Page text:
The U.S. auto industry set a sales record in 2015 as solid December gains by the biggest automakers pushed the annual tally above the 17,402,486 mark set in 2000.
With all but Porsche reporting year-end results, automakers chalked up 17,418,903 light-vehicle sales last year. 2015 puts the industry up roughly 6 percent from 2014, which ended at roughly 16,500,000.
Among the biggest automakers, Nissan Motor Co. was the biggest gainer, with a 19 percent jump from December 2014 levels. Fiat Chrysler US climbed 13 percent. Volume rose 11 percent at Toyota Motor Corp. and 10 percent at Honda Motor Co. Ford Motor Co. volume increased 8.3 percent while General Motors deliveries rose 5.7 percent.
U.S. sales continue to be driven by low gasoline prices, pent-up demand, widespread credit availability, an increase in leasing and employment gains. Trucks, SUVs and crossovers continued to set the pace last month for industry volume.
“2015 was a standout year for the auto industry,” Bill Fay, group vice president and general manager for the Toyota division, said in a statement. “Best-ever light truck sales helped the Toyota division earn the retail sales crown for the fourth consecutive year.”
Volume rose 12 percent at the Toyota brand, 3.8 percent at Lexus and 44 percent at Scion last month.
Lexus passed Mercedes-Benz, but BMW held on in December to top the luxury segment in 2015 for its fourth sales crown in five years. The race was tight until the end. BMW finished 2015 with luxury sales of 346,023, followed by Lexus with 344,601 and Mercedes with 343,088. All three brands, along with Audi, set annual U.S. sales records last year.
Deliveries at Honda Motor Co. rose 9.9 percent with the Honda brand up 12 percent and Acura off 5.5 percent. The Honda brand set an annual record with 2015 deliveries of 1,409,386, up 2.6 percent.
Subaru’s U.S. sales advanced 13 percent last month, helping the brand to another annual milestone of 582,675 cars and light trucks sold, up 13 percent.
Among smaller automakers, December sales rose 18 percent at Mazda on strong truck volume, and 21 percent at Mitsubishi. Volvo saw volume surge 90 percent in December and 24 percent for the year.
Enhanced year-end discounts and five sales weekends in December put a solid cap on a sixth consecutive year of growth. There were also two extra selling days last month compared with December 2014.
• Nissan’s December boosted the automaker’s gain for the year to 7.1 percent. The Nissan brand advanced 18 percent last month, helping set an annual sales record of 1,351,420.
Infiniti volume rose 26 percent in December.
• Fiat Chrysler, behind another stellar showing at the Jeep brand and more-generous holiday deals, extended its streak of gains to 69 consecutive months.
• Deliveries increased 42 percent at Jeep, 4 percent at Ram, 6 percent at Dodge and 1 percent at Fiat, but volume slipped 21 percent at the Chrysler brand.
• Overall, FCA’s U.S. truck sales jumped 22 percent while car demand slid 19 percent.
• Jeep set an annual U.S. sales record with 865,028 deliveries. The Ram brand also posted its best sales year since it was spun off from Dodge in 2009.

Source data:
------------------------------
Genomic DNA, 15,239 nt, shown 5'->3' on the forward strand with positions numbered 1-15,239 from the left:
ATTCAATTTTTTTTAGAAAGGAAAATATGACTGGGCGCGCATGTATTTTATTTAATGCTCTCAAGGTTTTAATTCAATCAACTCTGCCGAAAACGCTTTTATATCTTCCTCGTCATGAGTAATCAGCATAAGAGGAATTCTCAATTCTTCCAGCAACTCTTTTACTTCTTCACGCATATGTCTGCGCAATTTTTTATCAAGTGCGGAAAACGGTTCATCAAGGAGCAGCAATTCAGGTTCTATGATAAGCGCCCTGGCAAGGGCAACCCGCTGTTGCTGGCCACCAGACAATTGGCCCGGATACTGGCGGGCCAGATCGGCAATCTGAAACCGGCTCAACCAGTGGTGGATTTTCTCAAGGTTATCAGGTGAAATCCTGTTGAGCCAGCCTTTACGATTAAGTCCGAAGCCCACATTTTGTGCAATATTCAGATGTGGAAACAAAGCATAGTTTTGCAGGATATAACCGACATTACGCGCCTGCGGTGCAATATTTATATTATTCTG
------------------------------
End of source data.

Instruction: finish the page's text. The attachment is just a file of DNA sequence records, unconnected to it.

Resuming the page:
• Fiat Chrysler’s U.S. incentives averaged $3,553 last month, or 12 percent higher than December 2014, TrueCar estimated.
• Ford deliveries were aided by an 8.1 percent gain at the Ford division and a 12 percent increase at Lincoln.
• GM’s 5.7 percent increase included an 8 percent rise in retail sales. Volume rose 1.7 percent at Buick, 2.1 percent at Chevrolet, 13 percent at GMC and 29 percent at Cadillac.
On Monday, Edmunds projected that leases will account for a record 29 percent of all new U.S. retail sales in 2015. That is up 2 percentage points from 27 percent in 2014 and compares with a leasing rate of 16.6 percent just 10 years ago.
The growth in leasing is being spurred by higher vehicle and transaction prices. The average new-vehicle transaction price in 2015 was $33,188, up 2.5 percent from $32,386 in 2014, Edmunds says.
Of the 14 auto brands that set U.S. sales records in 2014, four — Jeep, Land Rover, Porsche and Subaru — established new records in 2015 before December. Hyundai and Kia also set all-time highs for U.S. deliveries in 2015.
Overall, average industry incentives per vehicle rose 3.9 percent from December 2014 to $3,063 last month, TrueCar estimates.
The year-end deals and red-tag sales were plentiful across the U.S. last month:
• Kia dangled offers of no payments for five months, with the first two monthly payments (capped at $1,000 total) paid for by the company. That’s on top of 0 percent financing for up to 66 months.
• Average savings of $3,014, or nearly 15 percent, on a 2016 Jeep Compass Sport with all-wheel drive, according to TrueCar.
• Zero percent financing on a 2015 GMC Sierra 1500 for up to 72 months.
• A 2015 Volkswagen Tiguan available with zero percent financing for up to 60 months.
• Hyundai’s 2015 Genesis, with all-wheel drive, was available for lease for $370 a month for 36 months and no down payment.
The final tally for 2015 will mark the longest streak of annual gains since the 1920s. The sharp downturn of 2008-09 roiled the industry and saw two U.S. automakers — General Motors and Chrysler Group — seek bankruptcy protection under government supervision.